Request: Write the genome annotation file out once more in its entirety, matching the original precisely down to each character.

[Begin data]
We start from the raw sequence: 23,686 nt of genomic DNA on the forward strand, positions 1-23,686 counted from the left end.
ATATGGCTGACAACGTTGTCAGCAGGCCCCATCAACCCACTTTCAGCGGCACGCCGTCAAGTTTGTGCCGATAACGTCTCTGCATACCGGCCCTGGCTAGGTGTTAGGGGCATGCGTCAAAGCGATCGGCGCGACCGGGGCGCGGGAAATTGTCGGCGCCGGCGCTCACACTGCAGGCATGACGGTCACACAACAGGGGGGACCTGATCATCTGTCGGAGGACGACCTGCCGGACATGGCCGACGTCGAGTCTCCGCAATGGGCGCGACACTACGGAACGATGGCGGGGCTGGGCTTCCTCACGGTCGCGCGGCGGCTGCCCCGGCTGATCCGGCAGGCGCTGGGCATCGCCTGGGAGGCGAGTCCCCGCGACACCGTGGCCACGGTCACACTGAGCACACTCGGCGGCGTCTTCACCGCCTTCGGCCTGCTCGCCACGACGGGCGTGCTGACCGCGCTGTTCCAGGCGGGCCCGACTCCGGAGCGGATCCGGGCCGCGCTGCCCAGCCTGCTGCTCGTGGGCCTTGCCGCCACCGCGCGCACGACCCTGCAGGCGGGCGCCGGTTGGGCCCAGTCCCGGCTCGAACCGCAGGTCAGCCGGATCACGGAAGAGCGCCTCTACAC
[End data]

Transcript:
We start from the raw sequence: 23,686 nt of genomic DNA on the forward strand, positions 1-23,686 counted from the left end.
ATATGGCTGACAACGTTGTCAGCAGGCCCCATCAACCCACTTTCAGCGGCACGCCGTCAAGTTTGTGCCGATAACGTCTCTGCATACCGGCCCTGGCTAGGTGTTAGGGGCATGCGTCAAAGCGATCGGCGCGACCGGGGCGCGGGAAATTGTCGGCGCCGGCGCTCACACTGCAGGCATGACGGTCACACAACAGGGGGGACCTGATCATCTGTCGGAGGACGACCTGCCGGACATGGCCGACGTCGAGTCTCCGCAATGGGCGCGACACTACGGAACGATGGCGGGGCTGGGCTTCCTCACGGTCGCGCGGCGGCTGCCCCGGCTGATCCGGCAGGCGCTGGGCATCGCCTGGGAGGCGAGTCCCCGCGACACCGTGGCCACGGTCACACTGAGCACACTCGGCGGCGTCTTCACCGCCTTCGGCCTGCTCGCCACGACGGGCGTGCTGACCGCGCTGTTCCAGGCGGGCCCGACTCCGGAGCGGATCCGGGCCGCGCTGCCCAGCCTGCTGCTCGTGGGCCTTGCCGCCACCGCGCGCACGACCCTGCAGGCGGGCGCCGGTTGGGCCCAGTCCCGGCTCGAACCGCAGGTCAGCCGGATCACGGAAGAGCGCCTCTACAC